Canada is a small country consisting only of Vancouver, Toronto, Montreal, and rural Quebec (and possibly the Yukon, although that's as likely as not to be part of Alaska instead), despite which everyone will talk like they're from Newfoundland, which none of these places are anywhere near. It's always winter, with lots of snow, even though Vancouver has warmer and less snowy winters than, say, New York.
The only islands in the Caribbean are Puerto Rico, Cuba, Jamaica, and The Bahamas (which aren't actually even in the Caribbean).
The Bahamas are one place (despite the hint in the name). The Cayman Islands get a mention as the only place besides Switzerland to have an offshore bank account, though no one seems to know where they are.
Haiti is the only French-speaking area. Martinique, Guadeloupe, Saint Martin, and Saint Barthelemy do not exist. And Haiti's history only goes back 50 years, despite it being independent for over 200.
South America consists solely of Brazil, where they speak Spanish, and Generic Banana Republic Dictatorships led by either a Nazi sympathizer, drug lord, or corrupt military commander.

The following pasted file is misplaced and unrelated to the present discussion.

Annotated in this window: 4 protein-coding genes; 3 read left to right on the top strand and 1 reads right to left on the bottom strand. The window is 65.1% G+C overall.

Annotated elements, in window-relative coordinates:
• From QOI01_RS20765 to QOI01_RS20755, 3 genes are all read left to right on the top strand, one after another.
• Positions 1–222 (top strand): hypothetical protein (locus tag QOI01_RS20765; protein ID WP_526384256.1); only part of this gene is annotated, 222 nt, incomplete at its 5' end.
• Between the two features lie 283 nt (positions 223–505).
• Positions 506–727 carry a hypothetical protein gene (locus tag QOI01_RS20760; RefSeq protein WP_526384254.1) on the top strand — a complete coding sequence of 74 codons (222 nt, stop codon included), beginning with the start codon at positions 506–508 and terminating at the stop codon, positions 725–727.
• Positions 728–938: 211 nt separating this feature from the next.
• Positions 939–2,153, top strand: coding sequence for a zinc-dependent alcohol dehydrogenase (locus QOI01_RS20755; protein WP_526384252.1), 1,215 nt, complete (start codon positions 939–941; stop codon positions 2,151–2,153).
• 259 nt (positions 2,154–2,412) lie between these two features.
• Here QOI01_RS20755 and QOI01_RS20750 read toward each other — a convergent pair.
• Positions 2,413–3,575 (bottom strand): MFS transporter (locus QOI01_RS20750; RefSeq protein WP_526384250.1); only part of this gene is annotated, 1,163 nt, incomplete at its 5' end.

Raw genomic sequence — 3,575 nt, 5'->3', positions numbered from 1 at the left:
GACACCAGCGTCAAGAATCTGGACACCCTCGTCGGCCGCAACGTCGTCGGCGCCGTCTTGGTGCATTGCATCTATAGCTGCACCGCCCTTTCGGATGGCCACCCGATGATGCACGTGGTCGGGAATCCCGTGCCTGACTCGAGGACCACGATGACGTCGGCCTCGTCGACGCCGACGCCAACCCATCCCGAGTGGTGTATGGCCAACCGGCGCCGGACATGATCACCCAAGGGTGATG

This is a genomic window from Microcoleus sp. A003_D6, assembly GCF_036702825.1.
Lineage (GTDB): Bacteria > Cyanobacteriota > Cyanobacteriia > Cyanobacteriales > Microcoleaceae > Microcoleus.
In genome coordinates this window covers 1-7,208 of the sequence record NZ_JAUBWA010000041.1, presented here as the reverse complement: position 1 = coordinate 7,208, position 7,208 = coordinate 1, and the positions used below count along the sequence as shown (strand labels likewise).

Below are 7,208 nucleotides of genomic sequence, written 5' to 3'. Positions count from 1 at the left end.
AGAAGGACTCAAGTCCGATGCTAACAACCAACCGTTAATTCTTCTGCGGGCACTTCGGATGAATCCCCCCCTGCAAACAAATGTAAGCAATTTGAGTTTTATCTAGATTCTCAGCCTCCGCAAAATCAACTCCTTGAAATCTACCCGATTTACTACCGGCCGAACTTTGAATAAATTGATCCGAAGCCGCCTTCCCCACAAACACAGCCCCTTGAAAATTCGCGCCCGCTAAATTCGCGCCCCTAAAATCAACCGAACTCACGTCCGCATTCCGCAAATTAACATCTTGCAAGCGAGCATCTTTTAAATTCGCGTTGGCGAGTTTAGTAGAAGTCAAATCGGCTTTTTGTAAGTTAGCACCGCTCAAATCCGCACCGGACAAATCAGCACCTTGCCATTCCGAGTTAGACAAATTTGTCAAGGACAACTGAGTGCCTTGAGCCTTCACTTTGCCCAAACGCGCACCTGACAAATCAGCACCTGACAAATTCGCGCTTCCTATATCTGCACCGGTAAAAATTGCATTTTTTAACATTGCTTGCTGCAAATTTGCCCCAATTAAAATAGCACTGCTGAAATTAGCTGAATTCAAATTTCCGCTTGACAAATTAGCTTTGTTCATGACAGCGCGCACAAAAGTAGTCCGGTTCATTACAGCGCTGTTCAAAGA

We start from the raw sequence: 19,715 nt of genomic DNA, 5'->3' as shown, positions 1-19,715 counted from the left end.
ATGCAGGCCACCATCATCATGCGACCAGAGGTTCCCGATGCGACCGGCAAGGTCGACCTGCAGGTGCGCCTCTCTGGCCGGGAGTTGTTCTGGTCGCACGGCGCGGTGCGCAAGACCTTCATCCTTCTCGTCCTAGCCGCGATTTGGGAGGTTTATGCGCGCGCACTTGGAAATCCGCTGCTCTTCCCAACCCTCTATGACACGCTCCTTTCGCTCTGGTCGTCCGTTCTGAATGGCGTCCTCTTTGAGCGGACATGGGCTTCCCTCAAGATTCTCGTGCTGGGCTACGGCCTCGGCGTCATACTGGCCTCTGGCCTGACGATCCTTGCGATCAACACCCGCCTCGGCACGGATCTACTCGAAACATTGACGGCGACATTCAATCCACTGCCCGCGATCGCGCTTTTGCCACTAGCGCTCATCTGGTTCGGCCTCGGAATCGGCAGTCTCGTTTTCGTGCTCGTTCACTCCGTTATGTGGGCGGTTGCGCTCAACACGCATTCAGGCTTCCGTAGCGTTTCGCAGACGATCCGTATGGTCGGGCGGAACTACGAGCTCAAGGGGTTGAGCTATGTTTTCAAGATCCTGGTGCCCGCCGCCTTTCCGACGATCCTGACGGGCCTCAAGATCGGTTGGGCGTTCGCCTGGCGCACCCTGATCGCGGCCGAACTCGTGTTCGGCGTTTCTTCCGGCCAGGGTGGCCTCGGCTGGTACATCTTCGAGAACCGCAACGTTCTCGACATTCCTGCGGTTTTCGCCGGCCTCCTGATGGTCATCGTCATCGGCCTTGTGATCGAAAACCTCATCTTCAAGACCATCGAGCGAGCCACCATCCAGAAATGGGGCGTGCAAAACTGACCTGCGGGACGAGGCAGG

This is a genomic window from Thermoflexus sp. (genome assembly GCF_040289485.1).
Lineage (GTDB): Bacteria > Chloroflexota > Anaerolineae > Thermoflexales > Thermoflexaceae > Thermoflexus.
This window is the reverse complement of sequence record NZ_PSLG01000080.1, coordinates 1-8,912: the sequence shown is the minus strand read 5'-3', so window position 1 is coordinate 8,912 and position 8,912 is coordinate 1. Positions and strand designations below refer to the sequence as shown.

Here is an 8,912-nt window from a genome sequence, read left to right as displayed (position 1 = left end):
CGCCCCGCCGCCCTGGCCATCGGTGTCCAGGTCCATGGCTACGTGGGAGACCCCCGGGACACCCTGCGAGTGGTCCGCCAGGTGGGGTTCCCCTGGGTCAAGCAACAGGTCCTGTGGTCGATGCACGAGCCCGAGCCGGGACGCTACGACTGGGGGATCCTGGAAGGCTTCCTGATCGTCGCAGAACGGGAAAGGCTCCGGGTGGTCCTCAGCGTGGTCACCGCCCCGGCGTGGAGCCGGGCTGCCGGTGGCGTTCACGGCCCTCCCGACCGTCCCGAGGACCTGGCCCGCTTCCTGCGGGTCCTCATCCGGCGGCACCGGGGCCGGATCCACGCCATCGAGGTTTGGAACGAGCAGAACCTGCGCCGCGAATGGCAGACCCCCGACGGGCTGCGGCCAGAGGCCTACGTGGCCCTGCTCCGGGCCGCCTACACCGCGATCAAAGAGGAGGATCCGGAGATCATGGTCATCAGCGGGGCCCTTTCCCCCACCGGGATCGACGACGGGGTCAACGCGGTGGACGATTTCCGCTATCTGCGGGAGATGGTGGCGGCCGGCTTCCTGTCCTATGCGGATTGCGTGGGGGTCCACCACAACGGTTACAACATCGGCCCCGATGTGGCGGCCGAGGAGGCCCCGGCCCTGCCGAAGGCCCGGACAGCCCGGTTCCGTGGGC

Asia consists of Russia, India, China, Japan, and Korea, unless the work is about The Vietnam War. (If it is, Vietnam itself does not exist except as a backdrop for American characters.)
There's no such thing as Central Asia... except for Kazakhstan.
The Korean War is precisely the same thing as the Vietnam War. Koreans will be portrayed as living in straw huts, and they certainly don't have three major cities—Seoul exists, but it looks like the poor parts of Shanghai. Pyongyang is only whichever Kim dictator's weird little palace/bunker. Busan is purely apocryphal. Incheon? What's that?
The Middle East consists of Israel plus any country that the US is currently at war with. Everywhere ends in -stan. (Ironic, since the suffix -stan is from the Urdu language, which actually originated in South Asia.)
If your characters visit Europe, they will only go to England, France, Spain, Italy, Germany, Sweden, Greece, the Netherlands and/or Austria. And they will always visit the capital cities, but then suddenly deviate into other countrysides typical for that country as if they are only a few miles away from the capital. The only exception is Italy, because besides Rome, you can also visit Venice,Tuscany,Milan, Pisa and the Isle of Sicily.